Russia has become the third largest shareholder in the China-led Asian Infrastructure and Investment Bank (AIIB), with 5,93% voting rights, while the top shareholders, China and India, will have 26,06% and 7,51% in voting rights respectively.
Nesbert Ruwo,Jotham Makarudze
The signing ceremony of the AIIB articles of agreement which took place in Beijing last Monday, was attended by 300 delegates from 57 founding member countries of the new bank. The delegates determined the total share capital, each member’s voting share of capital, the governance structure, decision-making mechanism, and operational business procedures. China has subscribed to an initial stake of 29,78% in the bank’s authorised shares, India 8,37% and Russia 6,54%.
AIIB was established as China’s initiative in October 2014. The number of countries that applied for participation in the bank as founding members reached 57 by April 2015. The bank has initial subscribed capital of $100 billion, of which 75% is available to the Asian regional countries. South Africa and Egypt are the only African founding members with 0,595% and 0,605% shareholding in the bank respectively.
AIIB’s purpose will be to “foster economic development, create wealth and improve infrastructure connectivity in Asia . . . and promote regional co-operation”. AIIB will provide infrastructure funding for the development of transport, telecommunications and other projects within the poorer regions of Asia.
AIIB is set to rival the US and Europe-led International Monetary Fund (IMF) and the World Bank, and the Japan-led Asia Development Bank (ADB). USA and Japan have declined to join the Chinese-led AIIB in an apparent show of their disapproval of Chinese growing power in the global geopolitical space.
Although China is the largest economy in Asia, it has half the voting rights that Japan has in the ADB. While China may officially point to the wide infrastructure funding gap, it is clear that its initiatives in the AIIB and the newly penned BRICS (Brazil, Russia, India, China and South Africa) bank, the New Development Bank (NDB), are set to increase China’s influence globally. Efforts by emerging economies to get more say in the IMF and World Bank have been delayed for years.
It can now be viewed that the AIIB and NDB initiatives are China’s way to get its voice outside of the US and Japan-led structures.
The BRICS signed an agreement to create the NDB during the bloc’s sixth summit last July. The agreement will become effective only when all BRICS countries have submitted documents of acceptance, ratification or approval. The Shanghai-based NDB, which will have initial authorised capital of $100 billion and its initial subscribed capital of $50 billion, will have an NDB African regional centre in South Africa. The NDB is expected to launch late this year or early next year.
The formation of the AIIB places it among the international development banks, which include African Development Bank (AfDB), Asia Development Bank (ADB), Development Bank of Latin America (CAF), Development Bank of Southern Africa (DBSA), the European Bank for Reconstruction and Development (EBRD), European Investment Bank (EIB), the Inter-American Development Bank (IADB), the Islamic Development Bank (IsDB), and the World Bank.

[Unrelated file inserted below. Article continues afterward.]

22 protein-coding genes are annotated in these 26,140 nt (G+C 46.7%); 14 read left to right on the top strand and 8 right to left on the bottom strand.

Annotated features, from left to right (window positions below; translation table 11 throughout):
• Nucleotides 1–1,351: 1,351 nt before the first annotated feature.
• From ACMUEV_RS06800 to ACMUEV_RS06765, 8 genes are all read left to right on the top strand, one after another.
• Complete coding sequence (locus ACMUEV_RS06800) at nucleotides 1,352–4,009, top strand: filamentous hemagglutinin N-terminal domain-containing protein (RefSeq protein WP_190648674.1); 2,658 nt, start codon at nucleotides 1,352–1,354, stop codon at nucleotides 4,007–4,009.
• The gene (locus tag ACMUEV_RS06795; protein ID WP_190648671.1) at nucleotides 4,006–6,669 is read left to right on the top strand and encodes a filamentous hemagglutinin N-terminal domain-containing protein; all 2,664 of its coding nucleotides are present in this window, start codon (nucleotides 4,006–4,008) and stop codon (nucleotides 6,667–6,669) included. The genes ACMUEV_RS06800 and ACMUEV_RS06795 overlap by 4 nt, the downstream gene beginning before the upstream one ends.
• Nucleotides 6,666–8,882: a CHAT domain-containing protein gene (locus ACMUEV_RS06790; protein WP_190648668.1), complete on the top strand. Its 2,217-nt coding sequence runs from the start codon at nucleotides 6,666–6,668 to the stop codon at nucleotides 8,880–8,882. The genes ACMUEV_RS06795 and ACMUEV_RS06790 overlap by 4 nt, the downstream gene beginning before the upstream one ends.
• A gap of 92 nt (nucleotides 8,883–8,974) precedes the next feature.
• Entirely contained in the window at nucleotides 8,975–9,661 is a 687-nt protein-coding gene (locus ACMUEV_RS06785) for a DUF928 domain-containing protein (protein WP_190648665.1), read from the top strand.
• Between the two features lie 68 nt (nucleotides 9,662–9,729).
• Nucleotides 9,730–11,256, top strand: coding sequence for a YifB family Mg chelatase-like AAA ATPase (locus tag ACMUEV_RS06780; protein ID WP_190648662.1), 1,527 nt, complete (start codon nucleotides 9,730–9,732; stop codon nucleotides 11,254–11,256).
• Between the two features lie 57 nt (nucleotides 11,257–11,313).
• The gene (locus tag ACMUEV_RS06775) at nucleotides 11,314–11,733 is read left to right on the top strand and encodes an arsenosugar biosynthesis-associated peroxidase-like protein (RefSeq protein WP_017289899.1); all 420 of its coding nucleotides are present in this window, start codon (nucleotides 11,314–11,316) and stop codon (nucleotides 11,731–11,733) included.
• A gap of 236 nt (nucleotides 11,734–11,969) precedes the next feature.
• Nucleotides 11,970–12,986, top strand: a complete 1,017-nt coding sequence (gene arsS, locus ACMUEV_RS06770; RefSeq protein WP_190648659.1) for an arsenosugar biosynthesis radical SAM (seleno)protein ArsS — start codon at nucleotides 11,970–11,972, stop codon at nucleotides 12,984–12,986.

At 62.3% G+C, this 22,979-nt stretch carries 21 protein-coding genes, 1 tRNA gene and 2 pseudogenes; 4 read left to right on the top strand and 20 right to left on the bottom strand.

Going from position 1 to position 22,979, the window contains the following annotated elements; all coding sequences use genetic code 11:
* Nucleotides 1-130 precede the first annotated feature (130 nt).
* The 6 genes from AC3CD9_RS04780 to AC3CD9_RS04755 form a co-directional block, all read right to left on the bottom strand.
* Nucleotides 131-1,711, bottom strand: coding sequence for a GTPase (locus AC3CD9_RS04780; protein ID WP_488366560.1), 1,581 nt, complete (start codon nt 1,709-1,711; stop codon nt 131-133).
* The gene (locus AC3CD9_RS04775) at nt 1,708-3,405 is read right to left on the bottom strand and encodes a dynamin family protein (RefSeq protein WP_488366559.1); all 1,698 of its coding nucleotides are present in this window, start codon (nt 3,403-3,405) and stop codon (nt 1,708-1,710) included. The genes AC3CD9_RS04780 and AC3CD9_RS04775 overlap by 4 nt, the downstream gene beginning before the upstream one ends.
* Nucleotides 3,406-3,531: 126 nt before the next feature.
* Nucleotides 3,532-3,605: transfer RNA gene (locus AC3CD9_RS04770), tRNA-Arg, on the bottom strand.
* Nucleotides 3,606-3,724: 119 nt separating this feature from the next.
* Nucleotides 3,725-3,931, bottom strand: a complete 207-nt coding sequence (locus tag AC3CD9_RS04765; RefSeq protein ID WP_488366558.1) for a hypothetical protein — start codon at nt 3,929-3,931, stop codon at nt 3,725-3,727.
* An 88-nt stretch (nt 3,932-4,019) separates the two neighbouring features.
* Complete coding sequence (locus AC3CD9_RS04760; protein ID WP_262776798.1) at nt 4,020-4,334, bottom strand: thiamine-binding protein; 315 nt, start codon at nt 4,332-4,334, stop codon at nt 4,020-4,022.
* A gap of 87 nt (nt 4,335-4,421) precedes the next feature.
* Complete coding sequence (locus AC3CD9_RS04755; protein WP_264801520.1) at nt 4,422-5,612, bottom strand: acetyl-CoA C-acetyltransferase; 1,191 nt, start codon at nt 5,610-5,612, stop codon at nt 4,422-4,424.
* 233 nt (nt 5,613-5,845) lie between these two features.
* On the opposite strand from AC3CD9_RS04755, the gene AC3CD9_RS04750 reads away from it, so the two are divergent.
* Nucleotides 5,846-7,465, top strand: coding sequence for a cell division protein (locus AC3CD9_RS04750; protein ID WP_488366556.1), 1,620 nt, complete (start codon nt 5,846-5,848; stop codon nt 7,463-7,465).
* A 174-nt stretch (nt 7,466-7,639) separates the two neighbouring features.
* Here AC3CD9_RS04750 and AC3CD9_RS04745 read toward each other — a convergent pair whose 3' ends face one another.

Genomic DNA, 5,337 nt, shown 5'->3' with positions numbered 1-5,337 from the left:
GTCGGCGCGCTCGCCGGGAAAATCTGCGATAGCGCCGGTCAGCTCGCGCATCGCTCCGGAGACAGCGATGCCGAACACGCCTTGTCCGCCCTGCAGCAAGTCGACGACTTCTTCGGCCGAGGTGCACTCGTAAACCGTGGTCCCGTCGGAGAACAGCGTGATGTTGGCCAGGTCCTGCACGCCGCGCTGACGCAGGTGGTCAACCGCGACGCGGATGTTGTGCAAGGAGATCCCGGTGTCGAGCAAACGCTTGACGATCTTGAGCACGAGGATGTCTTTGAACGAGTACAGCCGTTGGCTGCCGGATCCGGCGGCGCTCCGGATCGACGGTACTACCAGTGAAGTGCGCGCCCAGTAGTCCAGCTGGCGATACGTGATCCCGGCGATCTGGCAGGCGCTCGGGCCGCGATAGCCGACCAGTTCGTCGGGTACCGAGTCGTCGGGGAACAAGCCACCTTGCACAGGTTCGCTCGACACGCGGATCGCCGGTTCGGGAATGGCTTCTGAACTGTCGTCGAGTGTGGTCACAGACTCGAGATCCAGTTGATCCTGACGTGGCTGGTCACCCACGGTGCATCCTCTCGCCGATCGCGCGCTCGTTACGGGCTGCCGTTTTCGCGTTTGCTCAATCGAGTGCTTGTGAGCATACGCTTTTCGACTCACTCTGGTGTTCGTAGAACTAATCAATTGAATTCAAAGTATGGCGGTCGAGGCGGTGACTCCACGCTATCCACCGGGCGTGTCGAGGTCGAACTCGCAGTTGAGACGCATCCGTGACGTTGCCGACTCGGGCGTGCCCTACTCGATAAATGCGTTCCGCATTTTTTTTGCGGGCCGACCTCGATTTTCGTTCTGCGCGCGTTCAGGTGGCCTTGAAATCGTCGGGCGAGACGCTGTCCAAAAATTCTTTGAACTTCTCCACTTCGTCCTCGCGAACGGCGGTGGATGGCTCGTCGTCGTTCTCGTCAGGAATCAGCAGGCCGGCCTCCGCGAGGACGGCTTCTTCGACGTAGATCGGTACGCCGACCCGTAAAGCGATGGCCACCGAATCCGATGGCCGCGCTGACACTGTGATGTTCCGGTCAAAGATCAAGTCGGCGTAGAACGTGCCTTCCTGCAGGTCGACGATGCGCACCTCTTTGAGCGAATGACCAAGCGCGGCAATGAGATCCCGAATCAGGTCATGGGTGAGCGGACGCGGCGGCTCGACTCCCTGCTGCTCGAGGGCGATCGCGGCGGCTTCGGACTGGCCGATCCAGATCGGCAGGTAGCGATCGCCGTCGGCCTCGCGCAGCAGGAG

The World Bank’s shareholders constitute 188 member countries who have subscribed to $223,2 billion of capital (paid in capital plus callable capital). The largest shareholders include the United States (16,05% of total subscribed capital), Japan (8,94%), China (5,76%), Germany (4,73%), and France and the United Kingdom (with 4,22% each). It has a gearing ratio limit of 100%, which gives it a potential to hold assets double its capital base.
As of December 31 2014, ADB’s five largest shareholders are Japan (with 15,7% of total shares), the United States (15,6%), China (6,5%), India (6,4%), and Australia (5,8%). ADB’s current subscribed capital base stands at $162,8 billion.
The AfDB, whose largest shareholders include Nigeria (9,3%), USA (6,6%), Japan (5,5%) and Egypt (5,4%), has subscribed capital of $94 billion.
The World Bank, which indicated that the developing economies require between $1 and $1,5 trillion in infrastructure investment per annum, will find “innovative” ways to work with the AIIB as the existing development institutions combined do not have enough resources to fill in the infrastructure funding gap.
ADB estimates that Asia has an infrastructure funding gap of $8 trillion between 2010 and 2020. According to an Africa Infrastructure Country Diagnostic (AICD) report, Sub-Saharan Africa requires infrastructure investment of at least $93 billion annually, and that is 15% of African GDP. To date, less than half that amount is being provided for, thus leaving a financing gap of more than $50 billion to fill.
While the need for infrastructure investment is huge for any one institution to fund, the AIIB will, to some extent, be a game changer in the world’s development finance dynamics.
Nesbert Ruwo (CFA) and Jotham Makarudze (CFA) are investment professionals based in South Africa. They can be contacted on firstname.lastname@example.org